Asperger's Syndrome In Children – The Importance Of Routine to Avoid Meltdowns

The brain of a child (or an adult for that matter) with Asperger's syndrome is a complicated, sometimes mysterious thing. It works in ways that are often difficult to figure out. Why does your child have a tantrum when they can't find their shoes? Why does that employee with Asperger's never understand what I'm saying? What goes on in their head to make them seemingly over-react to so many situations?

One thing that isn't difficult to figure out, though, is that a person with Asperger's syndrome has a need for routine. It may seem bizarre at first, to the average person, but if you stop to think a little bit about the way the Asperger's brain works, you'll find that it actually makes sense after all. That doesn't mean that people with Asperger's syndrome shouldn't try to learn how to be flexible when necessary, but you should try to create a stable routine whenever possible for a person with Asperger's.

Why does a person with Asperger's need routine?

The world of a child, teenager or adult with Asperger's is full of lots of uncertainty and fear. This may be because of their problems generalizing specific events to more general events. For example, if they do well in something one time, in one specific way, they may fail to generalize that to other, similar situations and believe that they can also handle those situations. There is a continual, ever changing parade of variables that keep the person with Asperger's in a state of anxiety.

Weak Central Coherence

This is often called "weak central coherence." In other words, people with Asperger's have trouble, as the metaphor goes, "seeing the forest for the trees." They get so focused on the details of each event that they are unable to see it globally, or see the big picture — they lack perspective.

Since details are so overwhelmingly obvious to them, they get distressed when small details are changed. Because of the way they process information and understand the world, it changes their whole meaning and understanding of the world.

As a result, routine becomes increasingly important to the Asperger's child and adult. The more they can do everything in exactly the same way every day, the more their experience of the world will remain the same — and the more stable their mood and level of anxiety will remain.

It's almost like, for the typical person, if you woke up one day and everyone around you was speaking French, and you had to figure out what they meant. Just as you mastered that, you wake up the next day and everyone is speaking German. The third day, Italian. While this is an extreme example, and not completely analogous, the point remains.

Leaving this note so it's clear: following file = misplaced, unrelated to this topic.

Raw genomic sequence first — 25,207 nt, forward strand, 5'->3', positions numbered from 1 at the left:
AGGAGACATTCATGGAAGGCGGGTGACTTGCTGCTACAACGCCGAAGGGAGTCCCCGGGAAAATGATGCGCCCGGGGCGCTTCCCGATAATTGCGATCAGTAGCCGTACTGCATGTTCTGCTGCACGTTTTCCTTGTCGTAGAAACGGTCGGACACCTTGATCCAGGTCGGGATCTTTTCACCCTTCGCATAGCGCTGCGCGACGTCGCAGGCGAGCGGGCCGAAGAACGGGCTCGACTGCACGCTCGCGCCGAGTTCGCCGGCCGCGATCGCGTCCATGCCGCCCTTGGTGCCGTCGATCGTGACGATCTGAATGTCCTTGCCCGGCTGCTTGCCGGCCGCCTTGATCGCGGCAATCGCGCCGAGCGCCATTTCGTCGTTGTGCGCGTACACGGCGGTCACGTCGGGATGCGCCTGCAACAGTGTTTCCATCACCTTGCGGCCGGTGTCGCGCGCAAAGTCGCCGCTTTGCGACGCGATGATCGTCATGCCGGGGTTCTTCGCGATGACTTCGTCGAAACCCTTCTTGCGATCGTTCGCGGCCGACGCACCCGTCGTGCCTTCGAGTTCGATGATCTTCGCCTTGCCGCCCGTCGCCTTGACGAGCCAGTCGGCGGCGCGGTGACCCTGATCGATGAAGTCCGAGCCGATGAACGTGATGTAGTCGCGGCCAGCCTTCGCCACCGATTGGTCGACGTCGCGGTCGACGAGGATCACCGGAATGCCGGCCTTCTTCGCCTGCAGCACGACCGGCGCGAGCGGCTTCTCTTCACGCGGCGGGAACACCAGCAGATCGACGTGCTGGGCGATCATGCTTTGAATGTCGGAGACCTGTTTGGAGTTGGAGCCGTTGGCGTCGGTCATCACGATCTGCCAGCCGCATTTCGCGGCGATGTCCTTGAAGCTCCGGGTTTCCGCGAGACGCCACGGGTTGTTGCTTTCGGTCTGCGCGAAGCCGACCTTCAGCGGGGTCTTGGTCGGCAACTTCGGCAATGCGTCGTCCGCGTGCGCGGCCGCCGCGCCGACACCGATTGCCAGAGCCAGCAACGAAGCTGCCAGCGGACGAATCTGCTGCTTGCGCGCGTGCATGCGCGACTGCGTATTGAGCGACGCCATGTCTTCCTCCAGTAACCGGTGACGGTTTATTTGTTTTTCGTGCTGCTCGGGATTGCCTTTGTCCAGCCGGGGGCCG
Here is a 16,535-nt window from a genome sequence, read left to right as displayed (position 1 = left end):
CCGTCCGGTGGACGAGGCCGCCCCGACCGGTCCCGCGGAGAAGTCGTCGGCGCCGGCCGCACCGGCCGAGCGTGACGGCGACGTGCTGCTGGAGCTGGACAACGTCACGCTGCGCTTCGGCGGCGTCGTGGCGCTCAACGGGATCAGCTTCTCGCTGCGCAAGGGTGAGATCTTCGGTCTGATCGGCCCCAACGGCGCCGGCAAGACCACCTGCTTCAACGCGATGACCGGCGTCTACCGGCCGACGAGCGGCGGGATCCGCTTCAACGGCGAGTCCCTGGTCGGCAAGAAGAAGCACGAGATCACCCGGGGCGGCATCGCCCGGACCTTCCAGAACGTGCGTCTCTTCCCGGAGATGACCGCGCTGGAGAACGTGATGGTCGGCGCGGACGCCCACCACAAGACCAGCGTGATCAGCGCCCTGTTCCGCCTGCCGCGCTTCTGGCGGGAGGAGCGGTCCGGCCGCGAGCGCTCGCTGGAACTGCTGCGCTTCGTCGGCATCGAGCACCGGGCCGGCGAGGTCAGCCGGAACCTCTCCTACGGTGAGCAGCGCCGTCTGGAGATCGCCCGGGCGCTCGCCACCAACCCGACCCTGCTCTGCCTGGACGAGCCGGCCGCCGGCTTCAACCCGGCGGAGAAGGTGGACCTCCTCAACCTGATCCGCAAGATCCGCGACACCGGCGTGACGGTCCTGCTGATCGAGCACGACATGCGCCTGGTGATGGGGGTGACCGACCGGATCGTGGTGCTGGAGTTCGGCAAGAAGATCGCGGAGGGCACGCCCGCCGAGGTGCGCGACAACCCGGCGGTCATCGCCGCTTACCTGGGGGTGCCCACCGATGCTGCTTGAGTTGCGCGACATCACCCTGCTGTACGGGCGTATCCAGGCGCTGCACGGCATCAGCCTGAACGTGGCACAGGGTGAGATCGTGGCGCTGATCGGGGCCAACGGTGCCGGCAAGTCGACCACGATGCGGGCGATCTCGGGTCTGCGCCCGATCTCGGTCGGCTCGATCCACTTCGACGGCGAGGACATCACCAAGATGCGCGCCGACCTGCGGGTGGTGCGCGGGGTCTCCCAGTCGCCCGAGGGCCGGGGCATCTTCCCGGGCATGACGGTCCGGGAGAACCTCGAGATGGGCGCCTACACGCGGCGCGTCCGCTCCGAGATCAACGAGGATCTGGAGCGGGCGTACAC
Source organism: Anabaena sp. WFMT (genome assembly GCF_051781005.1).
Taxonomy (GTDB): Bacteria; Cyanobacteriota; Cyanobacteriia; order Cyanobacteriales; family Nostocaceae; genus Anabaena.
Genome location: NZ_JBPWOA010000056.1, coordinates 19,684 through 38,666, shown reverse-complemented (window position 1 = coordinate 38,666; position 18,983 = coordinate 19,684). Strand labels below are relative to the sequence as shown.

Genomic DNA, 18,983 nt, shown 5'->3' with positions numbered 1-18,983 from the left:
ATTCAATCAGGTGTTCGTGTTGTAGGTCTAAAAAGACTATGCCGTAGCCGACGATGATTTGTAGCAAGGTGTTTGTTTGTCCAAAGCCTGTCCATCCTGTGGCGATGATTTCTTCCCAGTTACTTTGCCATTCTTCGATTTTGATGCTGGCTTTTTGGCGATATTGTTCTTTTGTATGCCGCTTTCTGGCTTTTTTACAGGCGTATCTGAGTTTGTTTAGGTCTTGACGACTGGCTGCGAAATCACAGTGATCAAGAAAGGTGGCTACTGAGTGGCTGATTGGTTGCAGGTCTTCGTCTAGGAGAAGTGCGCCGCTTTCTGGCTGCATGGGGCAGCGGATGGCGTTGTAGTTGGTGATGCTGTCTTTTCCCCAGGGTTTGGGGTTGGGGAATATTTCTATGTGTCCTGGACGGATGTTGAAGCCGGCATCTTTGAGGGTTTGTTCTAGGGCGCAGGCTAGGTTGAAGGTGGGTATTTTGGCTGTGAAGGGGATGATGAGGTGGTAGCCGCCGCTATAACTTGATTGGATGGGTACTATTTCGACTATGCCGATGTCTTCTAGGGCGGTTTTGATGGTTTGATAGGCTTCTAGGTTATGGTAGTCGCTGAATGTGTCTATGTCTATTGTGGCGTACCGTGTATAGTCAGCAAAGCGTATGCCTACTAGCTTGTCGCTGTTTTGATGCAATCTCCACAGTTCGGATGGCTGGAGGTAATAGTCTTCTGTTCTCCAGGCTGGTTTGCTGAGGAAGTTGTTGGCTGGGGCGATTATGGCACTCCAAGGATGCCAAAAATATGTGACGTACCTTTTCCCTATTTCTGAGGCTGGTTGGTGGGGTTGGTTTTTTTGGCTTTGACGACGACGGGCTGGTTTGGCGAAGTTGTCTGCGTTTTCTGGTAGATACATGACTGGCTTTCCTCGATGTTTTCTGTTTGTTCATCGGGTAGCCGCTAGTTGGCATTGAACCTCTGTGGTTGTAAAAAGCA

Re-arranging Mental Maps

People with Asperger's constantly have to re-arrange and change their mental map of the world. The average person's mental map is loose enough and general enough to encompass most of the events that go on in their day without too much distress. But due to this theory of weak central coherence, the mental map of a person with Asperger's is so detail bound that it is constantly changing — and that is exhausting and frightening. It feels like the earth is moving under you…several times a day.

Sense of Stability

Where do you get your overall sense of stability? The sense that tells you that you will be okay even if things go wrong a little bit? For most people, they have this sense inside of them. It provides a buffer to the constant change and chaos of the outside world.

But for most people with autism, they don't have that sense. Their sense of well-being…or lack thereof…comes almost solely from the environment around them. Remember, people with autism also have sensory issues that make them very sensitive to their environment. So if their environment is comfortable and not overwhelming, and all of their other needs are being reasonably met, then they are probably going to be doing pretty well.

But the second you make the environment uncomfortable — start playing some loud music, bring in someone with perfume, put scratchy clothes on them, whatever it may be — that all comes crashing down. Warning bells go off in the brain, and their world is thrown into a state of chaos. Remember, they don't have the global thinking to realize that it will end soon, and they will be okay again. They just know that it feels like the world is ending, because they feel so bad NOW.

So what does this all mean?

Because of the way they process the world, people with autism and Asperger's crave similarity and routine. This makes their world feel much safer and calmer. You may wonder why they over-react when you change some seemingly small detail of their routine, or make them do something on the spur of the moment; you may think their distress is exaggerated, but it is not. It all comes down to a difference in the way that the brain of a child or adult with Asperger's syndrome processes information.